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S. R.
Germany
Mainz
Rheinland-Pfalz
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I have to ask, now...
Haven't yet had the chance to really play this one, only done 2 quick run-throughs (four "fake" players). Afterwards I stumbled upon several threads like this one, stating that the game is tough.

My question now is - how much of the game is tough decisions, and how much is plain chance?
After the two run-throughs it somehow felt like you would lose when the cards come up the wrong way. And I know that chance is an important thing in a cooperative game.
However, if this game is so tough - doesn't it just say that you need enough luck in order for the cards to come up in your favor?
Of course, that means making no mistake in the process...

Would really like to know your opinions on this one.
How much do good decisions impact the factor of chance?
 
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David Tolin
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Beaumont
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Dumon wrote:
I have to ask, now...
Haven't yet had the chance to really play this one, only done 2 quick run-throughs (four "fake" players). Afterwards I stumbled upon several threads like this one, stating that the game is tough.

My question now is - how much of the game is tough decisions, and how much is plain chance?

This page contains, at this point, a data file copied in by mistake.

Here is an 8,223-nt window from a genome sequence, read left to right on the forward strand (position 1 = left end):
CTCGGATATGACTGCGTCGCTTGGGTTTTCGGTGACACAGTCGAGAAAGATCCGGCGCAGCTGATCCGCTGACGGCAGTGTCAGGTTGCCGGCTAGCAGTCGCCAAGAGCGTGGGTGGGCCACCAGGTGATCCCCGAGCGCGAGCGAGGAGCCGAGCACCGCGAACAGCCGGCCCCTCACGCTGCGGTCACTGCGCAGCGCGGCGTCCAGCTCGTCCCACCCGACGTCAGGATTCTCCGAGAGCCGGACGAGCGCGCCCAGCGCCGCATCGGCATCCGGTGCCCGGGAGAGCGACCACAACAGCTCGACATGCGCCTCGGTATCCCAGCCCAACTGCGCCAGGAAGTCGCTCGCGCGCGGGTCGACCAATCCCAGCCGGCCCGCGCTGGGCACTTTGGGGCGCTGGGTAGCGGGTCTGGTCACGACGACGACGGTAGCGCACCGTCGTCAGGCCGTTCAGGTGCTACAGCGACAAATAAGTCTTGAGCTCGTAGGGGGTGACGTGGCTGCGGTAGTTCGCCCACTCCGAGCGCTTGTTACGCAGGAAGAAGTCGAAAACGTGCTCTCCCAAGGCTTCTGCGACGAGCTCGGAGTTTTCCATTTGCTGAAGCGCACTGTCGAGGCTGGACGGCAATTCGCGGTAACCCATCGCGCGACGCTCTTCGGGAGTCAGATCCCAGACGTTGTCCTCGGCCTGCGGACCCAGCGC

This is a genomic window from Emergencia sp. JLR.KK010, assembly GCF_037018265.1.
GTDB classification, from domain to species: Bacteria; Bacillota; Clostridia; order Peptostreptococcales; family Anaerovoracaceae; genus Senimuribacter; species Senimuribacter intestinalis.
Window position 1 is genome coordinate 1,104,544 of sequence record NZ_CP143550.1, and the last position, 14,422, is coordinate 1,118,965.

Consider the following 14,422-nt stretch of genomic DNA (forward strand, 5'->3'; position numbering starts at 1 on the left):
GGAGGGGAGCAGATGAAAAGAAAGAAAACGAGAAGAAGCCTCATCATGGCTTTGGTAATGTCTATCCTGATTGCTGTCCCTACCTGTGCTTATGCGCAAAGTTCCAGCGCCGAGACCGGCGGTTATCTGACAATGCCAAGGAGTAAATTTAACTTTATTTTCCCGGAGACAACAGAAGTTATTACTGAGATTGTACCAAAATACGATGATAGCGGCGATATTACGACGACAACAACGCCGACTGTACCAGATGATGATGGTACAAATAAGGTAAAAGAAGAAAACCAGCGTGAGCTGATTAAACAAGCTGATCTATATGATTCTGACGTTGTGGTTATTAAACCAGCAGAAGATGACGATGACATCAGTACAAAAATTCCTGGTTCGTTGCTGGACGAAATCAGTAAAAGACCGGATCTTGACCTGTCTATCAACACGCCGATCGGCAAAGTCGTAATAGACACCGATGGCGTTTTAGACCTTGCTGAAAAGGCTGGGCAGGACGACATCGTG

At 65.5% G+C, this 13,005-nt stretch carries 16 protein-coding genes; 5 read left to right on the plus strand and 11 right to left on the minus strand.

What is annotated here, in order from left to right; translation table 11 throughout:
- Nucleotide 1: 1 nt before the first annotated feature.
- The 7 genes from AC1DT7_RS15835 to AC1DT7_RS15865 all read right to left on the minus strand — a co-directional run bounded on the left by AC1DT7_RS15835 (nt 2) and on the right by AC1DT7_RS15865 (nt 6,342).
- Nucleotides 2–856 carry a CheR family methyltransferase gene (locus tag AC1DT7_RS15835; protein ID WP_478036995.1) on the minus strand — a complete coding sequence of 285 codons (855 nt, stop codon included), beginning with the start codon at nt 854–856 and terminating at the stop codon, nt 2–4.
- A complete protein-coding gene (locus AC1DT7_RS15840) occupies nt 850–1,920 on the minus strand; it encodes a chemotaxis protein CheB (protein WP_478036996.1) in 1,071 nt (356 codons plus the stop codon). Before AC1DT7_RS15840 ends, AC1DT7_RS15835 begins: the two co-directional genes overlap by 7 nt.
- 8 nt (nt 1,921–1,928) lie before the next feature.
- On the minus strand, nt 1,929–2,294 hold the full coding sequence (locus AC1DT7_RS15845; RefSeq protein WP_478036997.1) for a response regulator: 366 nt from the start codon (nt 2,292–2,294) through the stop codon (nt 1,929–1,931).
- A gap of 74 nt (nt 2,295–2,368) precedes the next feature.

After the two run-throughs it somehow felt like you would lose when the cards come up the wrong way. And I know that chance is an important thing in a cooperative game.
However, if this game is so tough - doesn't it just say that you need enough luck in order for the cards to come up in your favor?
Of course, that means making no mistake in the process...

Would really like to know your opinions on this one.
How much do good decisions impact the factor of chance?


We've only been able to play twice so far, but I think chance plays a big role. After all, you can even lose before you start playing--literally--if the initial display draw goes poorly. However, there do seem to be decisions you can make that mitigate the luck of the draw. I'm not sure how much mitigation is possible, or if the game will ultimately overcome the feeling of getting crushed by the luck of the draw, but we are intrigued after the first two games.